I once spent six hours outside of the HMV on 86th street in Manhattan with my friend Jared, just to get wristband for the chance to score a ticket to Jimmy Page and Robert Plant at Madison Square Garden. This meant getting to the store at 4 a.m., which, for a sixteen year old, is akin to some sort of torture, or at least something vaguely reminiscent of the kind of punishment awarded to a low level of criminals – a few of which we probably shared the street corner with that morning. We got the tickets, but I wasn’t so lucky a few years later when Radiohead came to town, and I lost out on both the lottery and general on-sale. Being that it was the time in my life when just the thought of Thom Yorke’s broken smile made my young heart approach something near psychotic Beatlemania-like proportions, I eventually shelled out hundreds of dollars on Ebay for floor ticket: a price that, for my college-age wallet, meant borrowed textbooks, not paying rent and eating microwaved potatoes for dinner for nearly a good three months. The whole thing was excellent for my waistline but horrible for my landlord.
Normally we wouldn’t write about a sold-out show like Mac Demarco, because writing about sold-out shows is sort of like dangling a bagel around someone on an Atkins diet (I’d never turn down a bagel, fort he record); but here’s the thing: Nashville makes it possible to save time on street corners or money on scalped tickets because there’s a magical thing that happens here, which is when bands who sell out shows at Exit/In or the Ryman play for free around town, this time (and oftentimes, actually) at Grimeys. Had Radiohead added a pop-in at Tower Records, I might have saved my credit score.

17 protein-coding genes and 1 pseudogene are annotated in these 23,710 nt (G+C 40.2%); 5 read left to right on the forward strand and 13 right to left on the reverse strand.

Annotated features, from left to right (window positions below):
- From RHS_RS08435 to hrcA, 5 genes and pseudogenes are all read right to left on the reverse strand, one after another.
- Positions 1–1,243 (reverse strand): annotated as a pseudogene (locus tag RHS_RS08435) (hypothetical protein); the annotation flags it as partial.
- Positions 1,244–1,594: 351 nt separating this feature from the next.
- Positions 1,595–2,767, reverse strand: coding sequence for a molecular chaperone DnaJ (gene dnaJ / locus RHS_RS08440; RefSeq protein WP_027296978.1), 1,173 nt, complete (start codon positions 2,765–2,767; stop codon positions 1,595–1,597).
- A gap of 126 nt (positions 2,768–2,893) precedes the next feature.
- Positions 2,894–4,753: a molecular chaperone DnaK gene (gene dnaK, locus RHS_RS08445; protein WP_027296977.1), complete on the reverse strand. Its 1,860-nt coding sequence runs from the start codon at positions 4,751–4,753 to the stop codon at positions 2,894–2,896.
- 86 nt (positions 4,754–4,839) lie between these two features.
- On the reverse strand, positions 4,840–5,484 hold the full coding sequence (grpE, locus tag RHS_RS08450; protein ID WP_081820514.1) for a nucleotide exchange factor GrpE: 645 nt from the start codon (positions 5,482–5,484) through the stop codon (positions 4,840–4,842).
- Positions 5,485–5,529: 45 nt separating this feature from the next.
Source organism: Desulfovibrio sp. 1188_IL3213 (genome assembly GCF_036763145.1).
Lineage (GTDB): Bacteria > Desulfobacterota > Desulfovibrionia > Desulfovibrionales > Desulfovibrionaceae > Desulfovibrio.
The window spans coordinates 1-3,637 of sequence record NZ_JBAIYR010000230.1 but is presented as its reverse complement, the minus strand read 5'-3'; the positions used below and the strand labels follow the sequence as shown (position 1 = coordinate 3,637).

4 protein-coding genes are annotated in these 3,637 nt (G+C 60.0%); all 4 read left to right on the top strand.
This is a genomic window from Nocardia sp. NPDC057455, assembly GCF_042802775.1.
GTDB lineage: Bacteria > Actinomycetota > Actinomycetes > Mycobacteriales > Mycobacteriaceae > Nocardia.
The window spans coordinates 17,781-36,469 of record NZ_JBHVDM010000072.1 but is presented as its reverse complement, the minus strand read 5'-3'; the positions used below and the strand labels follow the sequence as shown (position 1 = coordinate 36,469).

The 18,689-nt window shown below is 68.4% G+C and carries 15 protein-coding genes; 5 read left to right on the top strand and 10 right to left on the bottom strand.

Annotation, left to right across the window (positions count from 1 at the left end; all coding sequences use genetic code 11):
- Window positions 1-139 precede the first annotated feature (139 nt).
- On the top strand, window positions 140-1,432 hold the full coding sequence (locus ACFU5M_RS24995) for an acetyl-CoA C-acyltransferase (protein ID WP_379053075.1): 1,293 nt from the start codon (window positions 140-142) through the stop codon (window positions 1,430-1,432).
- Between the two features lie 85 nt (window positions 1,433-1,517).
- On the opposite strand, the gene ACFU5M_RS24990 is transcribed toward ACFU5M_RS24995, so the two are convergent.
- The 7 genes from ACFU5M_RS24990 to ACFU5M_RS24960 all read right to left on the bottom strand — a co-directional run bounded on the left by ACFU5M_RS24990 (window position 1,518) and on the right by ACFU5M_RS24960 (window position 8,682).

Mac Demarco makes a kind of relaxed, lax-voiced indie rock down the road of Pavement and Kurt Vile, and, because of some creative internet antics (cross-dressing, etc) has been labeled as “slacker-tunes,” so much so you expect to see him whip out a bong and play a song about skateboarding. But it’s really just some clever misleading from a 23-year-old eager to toy with critics (who have already created a near metagenre of Mac-Demarco-is-a-slacker-is-not-a-slacker journalism), who are already chomping at the bit to categorize his –and any – music. His name isn’t really even Mac Demarco (he was born Vernor Winfield McBriare Smith IV), and he doesn’t even get high – it’s a skewed, ambiguous identity that’s as much a part of his music as his meme. On the excellent Salad Days, his most recent release, you can find a selection of songs that slink along restlessly, floating from low-fi notes to sonically complex rhythms that play with ambient tones and dissonant melodies – it’s as slacker as Lou Reed was slacker, which is really not at all. Take the song “Goodbye Weekend,” which is mellow in tone but plays with off-kilter notes and subtle psychedelic pop; or the synthy “Passing Out the Pieces,” which sounds like a Brooklyn transported to Mars, hurtling through the molasses of rock ‘n’ roll space.
Those of you who have tickets to tonight’s show at Exit/In: lucky you. But for those who don’t, make sure to get to Grimey’s early for the Mac Demarco in store at 6 p.m.: it’s free, saving your soul and your wallet. I’ll see you at both – and, if you bought your ticket on Ebay for an astronomical sum – teach you how to make a mean microwaved baked potato.